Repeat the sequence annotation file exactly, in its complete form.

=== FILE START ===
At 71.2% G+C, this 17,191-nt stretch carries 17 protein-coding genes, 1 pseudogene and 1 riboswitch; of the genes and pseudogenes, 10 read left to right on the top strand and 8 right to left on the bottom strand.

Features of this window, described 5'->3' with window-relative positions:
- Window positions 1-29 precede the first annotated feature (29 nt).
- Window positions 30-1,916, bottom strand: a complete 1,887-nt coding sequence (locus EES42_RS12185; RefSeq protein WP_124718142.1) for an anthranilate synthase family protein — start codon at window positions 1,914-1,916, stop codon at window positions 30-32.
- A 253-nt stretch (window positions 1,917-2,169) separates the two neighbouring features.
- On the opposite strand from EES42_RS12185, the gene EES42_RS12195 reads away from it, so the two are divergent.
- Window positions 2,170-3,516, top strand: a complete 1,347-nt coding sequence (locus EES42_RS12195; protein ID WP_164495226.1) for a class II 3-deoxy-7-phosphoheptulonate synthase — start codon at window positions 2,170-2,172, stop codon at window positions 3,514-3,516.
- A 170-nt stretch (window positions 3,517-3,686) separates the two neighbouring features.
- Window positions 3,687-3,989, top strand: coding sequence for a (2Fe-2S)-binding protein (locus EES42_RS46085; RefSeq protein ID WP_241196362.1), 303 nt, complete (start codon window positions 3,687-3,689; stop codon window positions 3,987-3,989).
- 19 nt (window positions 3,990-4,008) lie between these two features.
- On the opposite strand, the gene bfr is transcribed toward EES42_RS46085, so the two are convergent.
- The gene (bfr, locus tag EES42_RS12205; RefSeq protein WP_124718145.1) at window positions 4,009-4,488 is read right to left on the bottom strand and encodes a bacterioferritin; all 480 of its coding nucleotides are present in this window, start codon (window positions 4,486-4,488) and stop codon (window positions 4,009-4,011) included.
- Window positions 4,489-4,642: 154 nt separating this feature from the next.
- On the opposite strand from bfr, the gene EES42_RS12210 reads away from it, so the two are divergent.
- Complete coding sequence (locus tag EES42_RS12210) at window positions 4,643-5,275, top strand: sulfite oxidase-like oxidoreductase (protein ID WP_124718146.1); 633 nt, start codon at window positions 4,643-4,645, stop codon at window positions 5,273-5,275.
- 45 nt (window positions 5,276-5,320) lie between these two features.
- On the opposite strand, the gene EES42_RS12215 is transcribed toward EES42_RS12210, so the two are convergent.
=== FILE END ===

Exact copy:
At 71.2% G+C, this 17,191-nt stretch carries 17 protein-coding genes, 1 pseudogene and 1 riboswitch; of the genes and pseudogenes, 10 read left to right on the top strand and 8 right to left on the bottom strand.

Features of this window, described 5'->3' with window-relative positions:
- Window positions 1-29 precede the first annotated feature (29 nt).
- Window positions 30-1,916, bottom strand: a complete 1,887-nt coding sequence (locus EES42_RS12185; RefSeq protein WP_124718142.1) for an anthranilate synthase family protein — start codon at window positions 1,914-1,916, stop codon at window positions 30-32.
- A 253-nt stretch (window positions 1,917-2,169) separates the two neighbouring features.
- On the opposite strand from EES42_RS12185, the gene EES42_RS12195 reads away from it, so the two are divergent.
- Window positions 2,170-3,516, top strand: a complete 1,347-nt coding sequence (locus EES42_RS12195; protein ID WP_164495226.1) for a class II 3-deoxy-7-phosphoheptulonate synthase — start codon at window positions 2,170-2,172, stop codon at window positions 3,514-3,516.
- A 170-nt stretch (window positions 3,517-3,686) separates the two neighbouring features.
- Window positions 3,687-3,989, top strand: coding sequence for a (2Fe-2S)-binding protein (locus EES42_RS46085; RefSeq protein ID WP_241196362.1), 303 nt, complete (start codon window positions 3,687-3,689; stop codon window positions 3,987-3,989).
- 19 nt (window positions 3,990-4,008) lie between these two features.
- On the opposite strand, the gene bfr is transcribed toward EES42_RS46085, so the two are convergent.
- The gene (bfr, locus tag EES42_RS12205; RefSeq protein WP_124718145.1) at window positions 4,009-4,488 is read right to left on the bottom strand and encodes a bacterioferritin; all 480 of its coding nucleotides are present in this window, start codon (window positions 4,486-4,488) and stop codon (window positions 4,009-4,011) included.
- Window positions 4,489-4,642: 154 nt separating this feature from the next.
- On the opposite strand from bfr, the gene EES42_RS12210 reads away from it, so the two are divergent.
- Complete coding sequence (locus tag EES42_RS12210) at window positions 4,643-5,275, top strand: sulfite oxidase-like oxidoreductase (protein ID WP_124718146.1); 633 nt, start codon at window positions 4,643-4,645, stop codon at window positions 5,273-5,275.
- 45 nt (window positions 5,276-5,320) lie between these two features.
- On the opposite strand, the gene EES42_RS12215 is transcribed toward EES42_RS12210, so the two are convergent.